Efforts to reach the PLA for comment on its collaboration with Shanghai Jiaotong were unsuccessful.
Set amid manicured lawns, Shanghai Jiaotong University is one of China’s top four colleges, turning out brilliant technical engineers much in demand by both domestic companies and foreign multinationals. Its reputation has led to tie-ups with elite universities abroad.
Last month, Mandiant Corp, a private U.S.-based security firm, accused China’s military of cyber-espionage on U.S. and other English-speaking companies, identifying Unit 61398 and its location at a building on the outskirts of Shanghai. China said the report was baseless and lacked “technical proof”.
“SISE at Shanghai Jiaotong has provided support” to PLA Unit 61398 - known more formally as General Staff Department (GSD), Third Department, Second Bureau - said Russell Hsiao, author of papers on China’s cyber-warfare capabilities for Project 2049 Institute, a Virginia-based think-tank, who drew his research from the technical papers and government reports.
He said another Shanghai Jiaotong department, the Department of Computer Science and Engineering, also did research work with another PLA unit. A Project 2049 report last year found the GSD’s Third Department had oversight of “information security engineering bases” in Shanghai, Beijing and Tianjin.
The GSD Third Department’s Shanghai base is in an industrial park housing mainly government research institutes and high-tech firms. The SISE building is in the same development, 40 kms from the university’s main Minhang campus. Across the street from SISE is the National Information Security Engineering Center, a building commissioned in 2003 by PLA Unit 61398. Also part of the base is the Ministry of Public Security’s Third Research Institute, which researches digital forensics and network security.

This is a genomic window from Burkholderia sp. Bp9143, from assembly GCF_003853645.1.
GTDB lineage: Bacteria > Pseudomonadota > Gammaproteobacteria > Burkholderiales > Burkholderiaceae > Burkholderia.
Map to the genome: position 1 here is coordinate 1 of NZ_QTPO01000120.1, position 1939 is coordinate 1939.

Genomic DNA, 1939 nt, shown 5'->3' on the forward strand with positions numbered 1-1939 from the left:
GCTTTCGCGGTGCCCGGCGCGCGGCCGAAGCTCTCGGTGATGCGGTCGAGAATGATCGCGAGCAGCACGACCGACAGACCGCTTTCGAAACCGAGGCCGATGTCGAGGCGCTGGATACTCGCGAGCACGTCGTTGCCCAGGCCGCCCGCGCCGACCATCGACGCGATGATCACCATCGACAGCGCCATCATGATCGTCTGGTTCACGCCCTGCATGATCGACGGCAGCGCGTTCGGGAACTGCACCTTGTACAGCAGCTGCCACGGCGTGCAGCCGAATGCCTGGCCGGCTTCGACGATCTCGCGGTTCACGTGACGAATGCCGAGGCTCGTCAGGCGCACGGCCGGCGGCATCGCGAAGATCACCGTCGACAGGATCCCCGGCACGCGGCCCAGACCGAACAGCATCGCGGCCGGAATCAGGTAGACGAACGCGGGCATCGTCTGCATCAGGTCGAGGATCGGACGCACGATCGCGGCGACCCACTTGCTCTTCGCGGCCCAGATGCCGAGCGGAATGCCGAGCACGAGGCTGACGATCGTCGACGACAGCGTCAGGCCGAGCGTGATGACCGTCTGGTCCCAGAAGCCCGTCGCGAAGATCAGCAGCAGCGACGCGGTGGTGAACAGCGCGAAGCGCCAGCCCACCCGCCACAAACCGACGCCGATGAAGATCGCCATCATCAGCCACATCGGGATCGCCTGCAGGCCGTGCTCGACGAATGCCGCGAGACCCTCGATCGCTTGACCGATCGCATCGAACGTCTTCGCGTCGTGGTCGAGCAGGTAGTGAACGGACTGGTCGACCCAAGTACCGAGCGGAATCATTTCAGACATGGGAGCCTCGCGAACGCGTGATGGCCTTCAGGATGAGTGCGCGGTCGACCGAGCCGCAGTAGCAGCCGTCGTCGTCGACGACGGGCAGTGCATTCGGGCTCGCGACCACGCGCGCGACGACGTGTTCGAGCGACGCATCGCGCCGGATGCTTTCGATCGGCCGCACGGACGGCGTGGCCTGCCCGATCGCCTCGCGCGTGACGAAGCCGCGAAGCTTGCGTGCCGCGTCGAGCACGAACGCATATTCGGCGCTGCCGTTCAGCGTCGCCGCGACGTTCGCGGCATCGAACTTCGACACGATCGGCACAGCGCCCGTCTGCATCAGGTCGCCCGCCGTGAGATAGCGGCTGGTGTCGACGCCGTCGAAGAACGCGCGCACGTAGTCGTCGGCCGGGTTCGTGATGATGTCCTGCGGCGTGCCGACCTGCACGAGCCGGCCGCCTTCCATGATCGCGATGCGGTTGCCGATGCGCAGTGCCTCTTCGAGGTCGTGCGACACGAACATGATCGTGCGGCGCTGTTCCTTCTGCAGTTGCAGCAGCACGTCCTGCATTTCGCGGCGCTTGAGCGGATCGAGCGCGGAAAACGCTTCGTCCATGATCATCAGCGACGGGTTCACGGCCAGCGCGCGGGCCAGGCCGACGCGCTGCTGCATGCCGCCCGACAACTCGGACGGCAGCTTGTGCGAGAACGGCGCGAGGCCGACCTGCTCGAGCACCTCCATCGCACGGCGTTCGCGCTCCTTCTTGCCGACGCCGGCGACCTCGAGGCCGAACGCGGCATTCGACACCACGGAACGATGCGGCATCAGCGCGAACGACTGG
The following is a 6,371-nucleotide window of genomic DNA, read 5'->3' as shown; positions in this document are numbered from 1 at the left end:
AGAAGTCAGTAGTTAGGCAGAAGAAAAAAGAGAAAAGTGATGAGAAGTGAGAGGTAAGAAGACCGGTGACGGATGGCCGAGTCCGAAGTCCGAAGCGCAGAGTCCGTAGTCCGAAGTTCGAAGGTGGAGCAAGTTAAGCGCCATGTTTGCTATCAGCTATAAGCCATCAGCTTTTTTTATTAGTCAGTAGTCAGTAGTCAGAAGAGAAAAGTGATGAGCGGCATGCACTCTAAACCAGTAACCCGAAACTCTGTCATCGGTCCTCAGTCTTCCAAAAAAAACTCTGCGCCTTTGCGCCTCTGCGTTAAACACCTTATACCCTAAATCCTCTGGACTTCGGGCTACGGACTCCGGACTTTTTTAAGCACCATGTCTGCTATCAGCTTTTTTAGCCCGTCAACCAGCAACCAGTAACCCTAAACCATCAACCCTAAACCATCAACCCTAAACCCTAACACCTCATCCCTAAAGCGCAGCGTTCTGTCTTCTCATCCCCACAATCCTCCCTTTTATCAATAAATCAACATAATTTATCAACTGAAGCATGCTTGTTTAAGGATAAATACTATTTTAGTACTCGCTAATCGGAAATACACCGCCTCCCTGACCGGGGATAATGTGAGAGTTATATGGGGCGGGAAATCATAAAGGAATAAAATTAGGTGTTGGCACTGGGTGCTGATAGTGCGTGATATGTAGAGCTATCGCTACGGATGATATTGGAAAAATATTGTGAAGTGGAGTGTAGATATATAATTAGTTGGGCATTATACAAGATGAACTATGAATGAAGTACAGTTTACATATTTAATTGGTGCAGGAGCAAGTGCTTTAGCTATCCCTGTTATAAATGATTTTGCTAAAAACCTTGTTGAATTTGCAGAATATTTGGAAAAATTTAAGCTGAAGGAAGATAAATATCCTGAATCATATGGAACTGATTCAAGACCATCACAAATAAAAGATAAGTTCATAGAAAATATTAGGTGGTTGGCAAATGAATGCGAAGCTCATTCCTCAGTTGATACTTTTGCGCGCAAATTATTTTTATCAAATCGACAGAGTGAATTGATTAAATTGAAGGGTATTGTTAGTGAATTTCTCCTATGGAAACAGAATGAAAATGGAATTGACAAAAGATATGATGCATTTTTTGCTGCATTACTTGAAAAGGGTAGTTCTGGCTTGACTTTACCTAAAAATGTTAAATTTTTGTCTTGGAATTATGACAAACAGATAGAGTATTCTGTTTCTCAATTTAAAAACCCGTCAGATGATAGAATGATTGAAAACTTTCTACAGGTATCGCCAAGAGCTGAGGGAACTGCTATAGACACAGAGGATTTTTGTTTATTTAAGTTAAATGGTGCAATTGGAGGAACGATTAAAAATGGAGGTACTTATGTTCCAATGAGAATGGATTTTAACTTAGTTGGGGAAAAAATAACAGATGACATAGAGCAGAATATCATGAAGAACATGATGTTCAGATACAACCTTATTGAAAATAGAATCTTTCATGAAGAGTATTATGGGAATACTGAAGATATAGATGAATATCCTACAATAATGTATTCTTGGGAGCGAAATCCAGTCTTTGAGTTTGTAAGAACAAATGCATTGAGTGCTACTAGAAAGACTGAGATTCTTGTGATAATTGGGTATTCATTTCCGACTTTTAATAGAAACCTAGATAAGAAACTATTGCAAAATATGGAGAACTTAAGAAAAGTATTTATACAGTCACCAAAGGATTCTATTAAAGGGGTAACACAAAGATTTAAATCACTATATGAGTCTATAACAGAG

Shanghai Jiaotong is not officially linked to China’s military. SISE says on its website its goal is to speed up the development of China’s information security sector and address the national shortage of information security professionals.
Shanghai Jiaotong set up a joint institute in China’s second city in 2006 with the University of Michigan - seeking, it says on its web site, to “develop innovative and highly reputable education and research programs in various engineering fields.” A spokesman for the U.S. college said it has no relationship with SISE. Carnegie Mellon University in Pittsburgh also had a partnership with Shanghai Jiaotong’s School of Electronic, Information and Electrical Engineering, and Singapore Management University said it ended a tie-up with SISE last June.
Among the industries in the United States allegedly targeted by Unit 61398, as recently as last year according to Mandiant, is transportation, including the auto sector.
The University of Michigan collaborates closely with Detroit-based automakers on research projects, and is one of three colleges that comprise the University Research Corridor, which spent $300 million on R&D projects over the last five years. Nearly a third of that was funded by private industry, according to local consultant the Anderson Economic Group.
“There was no indication in 2010 that the joint institute was involved in any way and that also is the case today. We do, of course, watch the news reports on these issues carefully,” said Rick Fitzgerald, a University of Michigan spokesman, referring to a New York Times report in 2010 citing investigators’ claims to have tracked cyber-attacks against Google Inc to Shanghai Jiaotong and an eastern Chinese vocational school.
Additional reporting by Jim Finkle and Joseph Menn in SAN FRANCISCO; Editing by Ian Geoghegan